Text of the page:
The decision was made early this week that in Pinellas County deputies will receive formal training from Immigration and Customs Enforcement (ICE) in how to properly detain illegal immigrants charged with crimes. The announcement, bearing no direct connection to the bill passed last week banning cities wishing to evade immigration laws, was crafted by the Department of Homeland Security, detailing that following training, local law enforcement will be able to arrest based on federal immigration warrants.
This new program is being instituted as a response to Obama-era policies that afforded willing municipalities or county officials to deny federal immigration laws if they chose, creating what have been dubbed “sanctuary cities."
The program was rolled out this week in Pinellas County, where Sheriff Rob Gualtieri, flanked by Lt. Gov. Jeanette Núñez, announced that his department would be instituting the new program, with 40 of his deputies receiving the training in order to properly enforce laws involving criminal illegals.
The sheriff drew the distinction, ahead of assured complaints from various groups, that this was an issue where local law enforcement would be able to take action with illegal immigrants committing crime in our country. “There is no dilemma about people who are here illegally and committing crime -- they are criminal illegals who must be removed from this country ... This is entirely about public safety and law enforcement working together.”
The distinction he makes is this is not simply arresting any and all individuals who are merely an illegal alien. This new program pertains to those illegal aliens who are committing crimes. “There is no dilemma about people who are here illegally and committing crime,” explained Gualtieri. “They are criminal illegals who must be removed from this country… This is entirely about public safety and law enforcement working together.”
The program, in development for the past two years between ICE and sheriff’s organizations will give local law enforcement the ability to detain a criminal illegal for a term of 48 hours, during which they will have custody transferred to ICE officers. If that custody is not taken in the 48-hour time frame, the individuals are then to be released. Of course, even though this is a matter surrounding those with criminal charges applied to them, there are groups braying in opposition.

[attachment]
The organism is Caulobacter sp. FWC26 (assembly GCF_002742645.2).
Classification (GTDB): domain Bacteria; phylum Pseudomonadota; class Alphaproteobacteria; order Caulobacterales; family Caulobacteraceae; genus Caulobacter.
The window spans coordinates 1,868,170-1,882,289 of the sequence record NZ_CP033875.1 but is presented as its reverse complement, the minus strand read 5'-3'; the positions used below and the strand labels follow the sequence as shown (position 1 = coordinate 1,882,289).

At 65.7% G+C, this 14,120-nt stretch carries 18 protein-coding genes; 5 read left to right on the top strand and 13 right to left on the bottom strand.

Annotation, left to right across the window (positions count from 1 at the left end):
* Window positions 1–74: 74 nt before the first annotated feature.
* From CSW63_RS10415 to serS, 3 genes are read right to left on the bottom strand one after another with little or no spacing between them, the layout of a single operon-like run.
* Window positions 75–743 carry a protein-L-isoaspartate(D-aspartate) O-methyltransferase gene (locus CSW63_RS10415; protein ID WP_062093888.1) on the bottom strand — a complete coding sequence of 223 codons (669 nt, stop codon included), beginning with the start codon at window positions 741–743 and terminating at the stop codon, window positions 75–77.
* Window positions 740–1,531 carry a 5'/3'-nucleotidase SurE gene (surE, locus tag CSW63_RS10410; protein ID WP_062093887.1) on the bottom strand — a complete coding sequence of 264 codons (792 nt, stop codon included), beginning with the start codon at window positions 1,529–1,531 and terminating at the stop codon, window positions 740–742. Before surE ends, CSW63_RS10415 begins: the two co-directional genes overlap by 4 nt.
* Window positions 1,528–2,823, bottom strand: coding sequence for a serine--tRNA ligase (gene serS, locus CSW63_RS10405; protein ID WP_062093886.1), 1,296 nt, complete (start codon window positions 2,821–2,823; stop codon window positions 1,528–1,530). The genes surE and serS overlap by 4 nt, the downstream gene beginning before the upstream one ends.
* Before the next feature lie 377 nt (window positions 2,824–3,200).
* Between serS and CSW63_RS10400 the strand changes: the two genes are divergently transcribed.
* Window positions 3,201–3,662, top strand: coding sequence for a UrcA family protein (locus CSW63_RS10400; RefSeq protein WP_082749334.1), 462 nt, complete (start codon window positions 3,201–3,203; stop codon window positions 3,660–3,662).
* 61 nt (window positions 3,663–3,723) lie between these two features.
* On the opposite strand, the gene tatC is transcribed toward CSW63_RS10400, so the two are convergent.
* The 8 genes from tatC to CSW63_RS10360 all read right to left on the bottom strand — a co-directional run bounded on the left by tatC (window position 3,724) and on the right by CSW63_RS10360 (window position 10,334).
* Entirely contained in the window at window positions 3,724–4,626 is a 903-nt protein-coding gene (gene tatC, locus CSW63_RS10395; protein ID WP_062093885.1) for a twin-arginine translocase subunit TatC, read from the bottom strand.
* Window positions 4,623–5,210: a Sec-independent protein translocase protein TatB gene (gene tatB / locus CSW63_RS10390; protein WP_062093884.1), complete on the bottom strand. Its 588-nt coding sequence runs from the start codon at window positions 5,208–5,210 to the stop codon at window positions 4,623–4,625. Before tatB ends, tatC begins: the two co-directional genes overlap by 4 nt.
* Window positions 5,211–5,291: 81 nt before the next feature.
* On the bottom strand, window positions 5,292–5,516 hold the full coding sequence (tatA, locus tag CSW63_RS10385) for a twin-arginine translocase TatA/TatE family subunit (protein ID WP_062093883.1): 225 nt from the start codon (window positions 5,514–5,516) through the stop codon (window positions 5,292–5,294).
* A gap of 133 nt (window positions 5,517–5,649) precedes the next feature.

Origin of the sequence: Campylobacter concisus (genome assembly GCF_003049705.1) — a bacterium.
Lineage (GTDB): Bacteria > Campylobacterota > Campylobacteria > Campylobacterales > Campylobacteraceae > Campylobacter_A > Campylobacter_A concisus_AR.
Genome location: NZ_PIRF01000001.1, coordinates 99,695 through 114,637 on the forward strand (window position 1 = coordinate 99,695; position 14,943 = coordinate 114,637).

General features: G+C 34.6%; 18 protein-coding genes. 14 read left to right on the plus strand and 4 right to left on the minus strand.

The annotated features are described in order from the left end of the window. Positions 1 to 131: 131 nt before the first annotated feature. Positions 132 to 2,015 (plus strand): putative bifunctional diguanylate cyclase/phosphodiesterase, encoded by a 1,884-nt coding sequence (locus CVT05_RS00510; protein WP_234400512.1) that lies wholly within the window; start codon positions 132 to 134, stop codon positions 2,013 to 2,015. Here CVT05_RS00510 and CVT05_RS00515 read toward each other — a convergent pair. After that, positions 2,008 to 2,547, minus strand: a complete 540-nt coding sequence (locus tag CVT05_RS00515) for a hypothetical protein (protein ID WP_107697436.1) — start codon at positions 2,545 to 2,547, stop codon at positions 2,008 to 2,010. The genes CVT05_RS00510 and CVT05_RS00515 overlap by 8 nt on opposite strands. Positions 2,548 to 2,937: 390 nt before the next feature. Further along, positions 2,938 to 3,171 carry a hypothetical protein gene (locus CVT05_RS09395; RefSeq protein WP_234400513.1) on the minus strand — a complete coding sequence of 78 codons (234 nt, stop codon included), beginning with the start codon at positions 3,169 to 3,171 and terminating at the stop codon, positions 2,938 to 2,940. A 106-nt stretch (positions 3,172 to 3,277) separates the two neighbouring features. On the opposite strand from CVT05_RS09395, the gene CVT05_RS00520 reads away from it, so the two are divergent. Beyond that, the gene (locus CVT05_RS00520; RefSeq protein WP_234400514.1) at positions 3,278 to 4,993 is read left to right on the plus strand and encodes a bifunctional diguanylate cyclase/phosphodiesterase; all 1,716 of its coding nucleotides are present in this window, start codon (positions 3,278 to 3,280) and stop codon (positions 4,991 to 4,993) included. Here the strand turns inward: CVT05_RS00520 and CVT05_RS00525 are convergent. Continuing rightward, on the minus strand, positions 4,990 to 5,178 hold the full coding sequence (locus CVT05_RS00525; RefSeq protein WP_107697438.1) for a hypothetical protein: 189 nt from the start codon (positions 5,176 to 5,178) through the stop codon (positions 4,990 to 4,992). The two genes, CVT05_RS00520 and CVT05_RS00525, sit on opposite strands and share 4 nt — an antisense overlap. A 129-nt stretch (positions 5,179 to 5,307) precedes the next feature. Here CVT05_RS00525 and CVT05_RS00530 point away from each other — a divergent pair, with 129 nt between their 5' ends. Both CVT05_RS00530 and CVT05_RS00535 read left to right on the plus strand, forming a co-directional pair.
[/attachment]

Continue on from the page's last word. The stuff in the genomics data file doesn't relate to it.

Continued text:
“This program is just the latest scheme by ICE to enlist local police in its abusive deportation agenda.” So says Lorella Praeli, the deputy national political director at the American Civil Liberties Union. "We urge local law enforcement to resist this dangerous proposal and stand by their commitment to the communities they serve,” says Praeli. This means the ACLU is suggesting that trying to remove a criminal element from the streets is not showing a commitment to the community. This is the same ACLU, recall, that issued a travel advisory warning for the entire state of Florida as a result of that recent ban on sanctuary cities passed last week.
Sheriff Gualtieri has already stifled the pearl-clutching that was expected to follow this announcement. “Sheriffs were between a rock and a hard place,”Gualtieri said. “We had to choose between releasing criminals from our jails to commit more crimes and victimize our communities, or hold these criminal illegals and risk being sued and having to pay six-figure judgments for civil rights violations.”
We’ve had to come up with these solutions because Congress has not acted to pass the laws necessary to close the gaps identified in the 2014 court decisions,” explained Sheriff Gualtieri. “And it's obvious Congress has no will to fix anything related to illegal immigration."
Brad Slager, a Fort Lauderdale freelance writer, wrote this story exclusively for Sunshine State News. He writes on politics and the entertainment industry and his stories appear in such publications as RedState and The Federalist.